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SBC filtering Outgoing eMail

By mthomp ·
I just found out (the hard way) that SBCYahoo DSL lines are filtered on port 25 IF the email server being addressed is not one of THEIR email servers. What that means is that if I am using one of their DSL lines and I'm using my company's email address through Outlook (Express) or some other POP client that happens to be hosted somewhere other than an SBC email server, then I can receive email, but I cannot send email. All my sent email just gets stuck on my own computer and goes nowhere.

I just spent several hours with a client trying to figure out why their email suddenly stopped going out. It turns out that SBC unilaterally made this policy up about two weeks ago without telling anyone or informing any existing clients. Then when clients call the help-desk-in-India, the person goes through the usual its-your-problem routine. If I hadn't had my ducks lined up when I called, I don't think he would've told me that they were filtering port 25 traffic -- supposedly to try to control Spam through their system.

Now, to me this is akin to burning the house down to get rid of the termites.

They do have a form that I had to fill out to request that filtering of our domain be removed from their server, but if I hadn't complained, I would never have known about it or found it. SBC, as far as I know, has no plans to inform their customer base of what they've done. I guess Ma Bell still knows what's good for all of us.

I have already recommended that the client change DSL providers. What's your take?

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Not informed?

by jdmercha In reply to SBC filtering Outgoing eM ...

I'm not in an SBC area but it took me all of 5 minutes to find this; http://help.sbcglobal.net/article.php?item=4640

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very good

by mthomp In reply to Not informed?

If I'd known to look for it, I might have found it. The main irritation to me was that they just shut off the port without telling existing business clients they were going to do that. The company I was dealing with has virtually no technical expertise of their own - very small. So was their in-house wiring broken? Was it their domain host who also hosts their email? Those are the normal places you look first.

I don't fault SBC for defending themselves against Spam. I do fault them for their heavy-handed tactic and "don't care" attitude.

You found the form because you knew to look for it. If you didn't know it was broken, then you wouldn't have gone looking for that particular problem since port 25 has been open up until a couple of weeks ago.

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Monopoly

by Cactus Pete In reply to very good

Pretty much explains everything about them.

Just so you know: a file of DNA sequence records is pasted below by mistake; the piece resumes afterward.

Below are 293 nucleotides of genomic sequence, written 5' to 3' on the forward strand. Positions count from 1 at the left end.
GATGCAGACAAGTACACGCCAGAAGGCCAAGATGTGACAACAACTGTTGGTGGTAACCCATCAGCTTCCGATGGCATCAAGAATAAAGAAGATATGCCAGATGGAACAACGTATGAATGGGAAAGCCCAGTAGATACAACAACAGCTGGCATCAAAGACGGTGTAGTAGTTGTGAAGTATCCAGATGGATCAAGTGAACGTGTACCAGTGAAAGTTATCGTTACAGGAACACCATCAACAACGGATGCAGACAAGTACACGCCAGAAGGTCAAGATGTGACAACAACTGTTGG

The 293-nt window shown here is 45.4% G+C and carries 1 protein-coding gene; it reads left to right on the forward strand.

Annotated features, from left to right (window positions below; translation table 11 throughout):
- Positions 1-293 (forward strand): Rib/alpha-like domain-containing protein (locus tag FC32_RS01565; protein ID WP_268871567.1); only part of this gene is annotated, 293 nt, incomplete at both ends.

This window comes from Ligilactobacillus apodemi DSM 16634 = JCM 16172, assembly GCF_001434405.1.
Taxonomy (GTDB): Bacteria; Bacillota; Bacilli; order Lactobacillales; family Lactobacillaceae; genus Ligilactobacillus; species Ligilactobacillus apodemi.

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True

by jdmercha In reply to very good

"You found the form because you knew to look for it."

My appologies if I came accross too negatively.

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No, not informed

by Cactus Pete In reply to Not informed?

Posted on the internet under that Help section does not inform the users ahead of time. They will only get there if they experience the problem - This does not permit them to plan ahead of time, does it?

And most of the users will not think to look there, I bet... Not exactly the best communication skills...

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Quite right

by jdclyde In reply to No, not informed

When I moved off my cable modem, that was faster than my DSL it was mainly because they stated they didn't block ports.

To pull this crap without a notification of some kind is so much BS.

Who do they think they are, M$?

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Ran across this too.

by tbragsda In reply to SBC filtering Outgoing eM ...

.
We have ~500 email clients that must for compliance reasons send through my server. It is the only way I can trap their outbound emails to comply with company and govermental regs. Now these policies will force the clients to one option only, use our web interface.

Sucks, but more ISPs are starting to do it.

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Problem is the solution won't work

by mthomp In reply to Ran across this too.

The "solution" is both short-term and short-sighted though. There's another option for many small companies, albeit a painful one, and that's to change broadband carriers. You can make that policy within your company and make it work. But for a "public utility" like SBC to pull a stunt like this is a completely different matter. Even opening up different outbound ports is only a short-term fix, though I'll admit it does work most of the time -- but only for now. The spammers haven't proved themselves to be stupid so far.

SBC is being jerky, and I think the person who pushed the button on this one should be let go because of the poor, knee-jerk way it was handled. Won't happen though, I know...

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Not the only provider doing this

by TheChas In reply to SBC filtering Outgoing eM ...

I have never been able to send mail from any account other than the one I was directly connected to.

This has been true with both dial-up accounts I have had and my SBC DSL account.

Chas

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